However, it is common custom to believe that the first stable settlements in this area can be traced back to the time of the barbarian invasions, when the populations subject to raids took refuge in remote places, sheltered from the rush of the conquering hordes. In particular, it is presumed that it was the inhabitants of nearby Valsassina who arrived first (presumably around the sixth century), as evidenced by some place names that are the same between the two areas. In this sense it was for a long time linked to the parish church of Primaluna, situated in the above mentioned valley, with which the village is connected by the Piani di Bobbio, now a renowned tourist resort.
However, in medieval times this small village, together with the nearby municipality of Cassiglio, developed a flourishing mining activity of materials such as iron and silver, with the consequent development of activities linked to them, such as the working of iron in nails through hammers driven by the numerous watercourses that cross the municipal territory. It is said that the iron came from the Valle di Scalve and the Val Seriana, and a large number of workers were employed for its processing.
The exploitation of this potential placed this small valley at the centre of the aims of the lords of the Torriani family and the Viscontipoi family.
Everything continued with the arrival of the Serenissima, which, unlike its predecessors, guaranteed numerous reliefs to the entire area.
In this period was born Girolamo Regazzoni, perhaps the most important village in the history of this small village. After emigrating to Venice, then the center of all activities, he was first elected bishop of Bergamo, then apostolic nuncio to Paris, also participating in the Council of Trent.
The end of the Venetian domination and the consequent advent of the Cisalpine Republic brought great changes to Valtorta, which found itself incorporated in the canton of the upper Val Brembana, with its capital in Piazza, and many privileges that the Republic of San Marco had granted for centuries to the entire area were revoked. The following years saw the French domination succeed the Austrian one, until 1859, when the Kingdom of Italy was born.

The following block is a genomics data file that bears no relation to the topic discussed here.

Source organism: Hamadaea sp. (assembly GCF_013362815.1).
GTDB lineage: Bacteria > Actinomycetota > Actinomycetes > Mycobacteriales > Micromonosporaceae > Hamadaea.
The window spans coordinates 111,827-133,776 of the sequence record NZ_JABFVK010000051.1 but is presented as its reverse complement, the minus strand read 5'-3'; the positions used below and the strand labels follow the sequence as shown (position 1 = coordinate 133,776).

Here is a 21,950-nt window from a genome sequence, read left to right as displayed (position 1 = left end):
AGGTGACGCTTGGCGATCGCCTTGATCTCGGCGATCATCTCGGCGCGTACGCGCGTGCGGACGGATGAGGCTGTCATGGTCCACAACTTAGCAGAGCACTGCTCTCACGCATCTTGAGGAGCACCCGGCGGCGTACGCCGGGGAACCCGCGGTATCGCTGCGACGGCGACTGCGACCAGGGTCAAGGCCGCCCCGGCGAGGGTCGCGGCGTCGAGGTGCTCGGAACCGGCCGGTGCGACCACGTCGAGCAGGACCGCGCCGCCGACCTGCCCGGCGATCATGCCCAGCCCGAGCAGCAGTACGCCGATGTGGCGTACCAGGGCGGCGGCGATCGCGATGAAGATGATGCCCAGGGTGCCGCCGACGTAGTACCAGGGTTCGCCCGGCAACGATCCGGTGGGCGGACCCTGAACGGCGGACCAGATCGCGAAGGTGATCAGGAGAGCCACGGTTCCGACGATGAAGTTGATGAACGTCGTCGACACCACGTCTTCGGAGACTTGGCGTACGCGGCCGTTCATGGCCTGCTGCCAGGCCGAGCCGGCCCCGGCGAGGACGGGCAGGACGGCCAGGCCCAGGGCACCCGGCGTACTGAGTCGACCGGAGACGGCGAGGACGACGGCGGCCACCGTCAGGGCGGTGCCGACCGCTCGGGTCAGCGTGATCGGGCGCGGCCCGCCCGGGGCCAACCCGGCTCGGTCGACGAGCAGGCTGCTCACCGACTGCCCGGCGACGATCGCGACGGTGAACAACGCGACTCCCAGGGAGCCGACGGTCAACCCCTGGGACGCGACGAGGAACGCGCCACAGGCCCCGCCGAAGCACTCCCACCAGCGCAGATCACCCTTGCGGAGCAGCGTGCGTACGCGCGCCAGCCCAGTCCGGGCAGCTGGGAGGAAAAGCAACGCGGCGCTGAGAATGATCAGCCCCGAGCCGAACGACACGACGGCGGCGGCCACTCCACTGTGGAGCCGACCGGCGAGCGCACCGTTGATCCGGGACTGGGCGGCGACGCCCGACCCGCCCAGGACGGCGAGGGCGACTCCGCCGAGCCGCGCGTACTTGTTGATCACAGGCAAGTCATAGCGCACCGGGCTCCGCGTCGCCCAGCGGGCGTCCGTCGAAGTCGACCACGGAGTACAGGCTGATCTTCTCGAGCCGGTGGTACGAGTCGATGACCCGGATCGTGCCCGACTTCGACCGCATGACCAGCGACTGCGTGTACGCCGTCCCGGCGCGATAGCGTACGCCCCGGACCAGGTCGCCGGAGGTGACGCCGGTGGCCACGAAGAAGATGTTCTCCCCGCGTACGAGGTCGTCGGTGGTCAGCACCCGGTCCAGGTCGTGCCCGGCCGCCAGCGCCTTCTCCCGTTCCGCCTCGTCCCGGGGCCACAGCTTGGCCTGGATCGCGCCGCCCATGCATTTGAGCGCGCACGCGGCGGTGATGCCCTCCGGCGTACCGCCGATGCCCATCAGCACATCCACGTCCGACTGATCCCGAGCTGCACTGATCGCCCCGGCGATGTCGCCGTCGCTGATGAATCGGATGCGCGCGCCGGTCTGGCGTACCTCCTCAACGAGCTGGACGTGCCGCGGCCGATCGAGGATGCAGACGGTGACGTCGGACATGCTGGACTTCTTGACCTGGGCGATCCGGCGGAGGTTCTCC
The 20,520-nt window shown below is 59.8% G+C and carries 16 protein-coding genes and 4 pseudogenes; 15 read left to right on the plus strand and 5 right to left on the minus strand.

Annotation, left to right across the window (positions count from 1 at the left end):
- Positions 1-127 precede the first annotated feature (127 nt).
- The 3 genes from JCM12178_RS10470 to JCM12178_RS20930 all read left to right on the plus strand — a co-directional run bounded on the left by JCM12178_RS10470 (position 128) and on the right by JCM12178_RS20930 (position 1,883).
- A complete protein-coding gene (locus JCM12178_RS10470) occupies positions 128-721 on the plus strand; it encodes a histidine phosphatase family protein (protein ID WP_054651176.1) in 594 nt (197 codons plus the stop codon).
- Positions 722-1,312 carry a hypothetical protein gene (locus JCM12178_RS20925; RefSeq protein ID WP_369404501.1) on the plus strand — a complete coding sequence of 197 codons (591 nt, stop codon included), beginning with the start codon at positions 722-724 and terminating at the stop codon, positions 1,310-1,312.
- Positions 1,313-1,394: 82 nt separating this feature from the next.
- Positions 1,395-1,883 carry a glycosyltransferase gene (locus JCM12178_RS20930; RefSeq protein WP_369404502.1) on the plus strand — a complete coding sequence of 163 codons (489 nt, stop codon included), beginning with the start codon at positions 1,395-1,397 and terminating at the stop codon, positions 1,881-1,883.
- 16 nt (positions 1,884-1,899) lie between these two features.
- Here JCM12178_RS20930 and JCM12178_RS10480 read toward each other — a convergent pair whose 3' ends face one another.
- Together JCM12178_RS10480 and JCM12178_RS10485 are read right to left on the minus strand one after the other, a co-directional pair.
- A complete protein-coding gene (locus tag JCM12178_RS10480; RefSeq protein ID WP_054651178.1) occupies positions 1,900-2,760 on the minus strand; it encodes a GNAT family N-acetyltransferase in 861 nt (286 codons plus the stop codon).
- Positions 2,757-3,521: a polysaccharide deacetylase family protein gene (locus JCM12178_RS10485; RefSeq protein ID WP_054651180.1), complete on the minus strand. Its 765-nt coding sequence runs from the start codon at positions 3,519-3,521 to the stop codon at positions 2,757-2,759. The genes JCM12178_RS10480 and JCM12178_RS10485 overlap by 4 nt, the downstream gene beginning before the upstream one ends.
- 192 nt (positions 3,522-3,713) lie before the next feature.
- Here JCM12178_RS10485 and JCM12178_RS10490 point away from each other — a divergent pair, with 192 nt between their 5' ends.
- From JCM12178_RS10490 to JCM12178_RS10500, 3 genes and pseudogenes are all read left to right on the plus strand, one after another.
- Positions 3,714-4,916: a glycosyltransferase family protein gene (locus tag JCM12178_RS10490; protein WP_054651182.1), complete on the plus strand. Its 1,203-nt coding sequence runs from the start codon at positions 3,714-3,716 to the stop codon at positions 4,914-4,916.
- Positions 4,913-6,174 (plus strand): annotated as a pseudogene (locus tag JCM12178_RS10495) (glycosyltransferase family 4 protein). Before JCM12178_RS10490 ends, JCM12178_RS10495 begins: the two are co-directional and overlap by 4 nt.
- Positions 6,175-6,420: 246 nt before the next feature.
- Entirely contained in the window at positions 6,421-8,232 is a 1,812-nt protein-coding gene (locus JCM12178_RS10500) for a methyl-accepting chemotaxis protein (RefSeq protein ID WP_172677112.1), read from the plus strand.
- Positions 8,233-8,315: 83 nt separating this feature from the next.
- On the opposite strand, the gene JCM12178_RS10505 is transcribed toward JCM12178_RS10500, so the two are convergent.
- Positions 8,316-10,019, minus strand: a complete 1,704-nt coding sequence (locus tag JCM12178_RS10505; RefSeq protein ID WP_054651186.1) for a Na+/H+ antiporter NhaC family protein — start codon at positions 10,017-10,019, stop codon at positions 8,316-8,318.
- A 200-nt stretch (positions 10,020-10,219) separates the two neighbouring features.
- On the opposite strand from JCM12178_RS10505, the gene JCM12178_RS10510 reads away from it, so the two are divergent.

Recent times have not reported episodes of particular importance, if not the tragedy caused by an avalanche that, in 1888, caused the death of thirty people in the Torre district.
The 20th century saw the progressive closure of the mines, which started a slow but inexorable process of depopulation. This was partially mitigated by the development of tourism, which gave new impetus to the local economy, also helped by the revival of typical local products, especially in the dairy sector.

Vedeseta is an Italian town of 205 inhabitants in the province of Bergamo in Lombardy. The name Vedeseta could derive from ''Viticeta'', that is an area characterized by Vitex bushes, a shrub also known as Agnocasto, or from the verb ''videre'' which, referring to places, assumes the meaning of ''being well exposed''.
Situated in the low part of Brembana Valley not far from San Pellegrino Terme (4km). The administrative centre grows along the valley floor on the right bank relief of Brembo River, while the other residential center     are located mainly on the left bank relief.

Tourist offices on the net

Infopoint of San Pellegrino Terme
Via San Carlo, 4 - San Pellegrino Terme
Ph.: 034521020
Opening time: every day from 9:30 to 12:30 and from 14:30 to 17:15

Former sawmill Pianetti
Via Roma - Olmo al Brembo
Ph.: 3481842781

Pro Loco Branzi
Piazza Vittorio Emanuele, 6 - Branzi
Ph.: 034571189

Pro Loco Serina
Via Papa Giovanni XXIII - Serina
Ph.: 034566065

Infopoint Val Brembilla
Via Don P. Rizzi, 20 - Brembilla
Ph.: 3887777354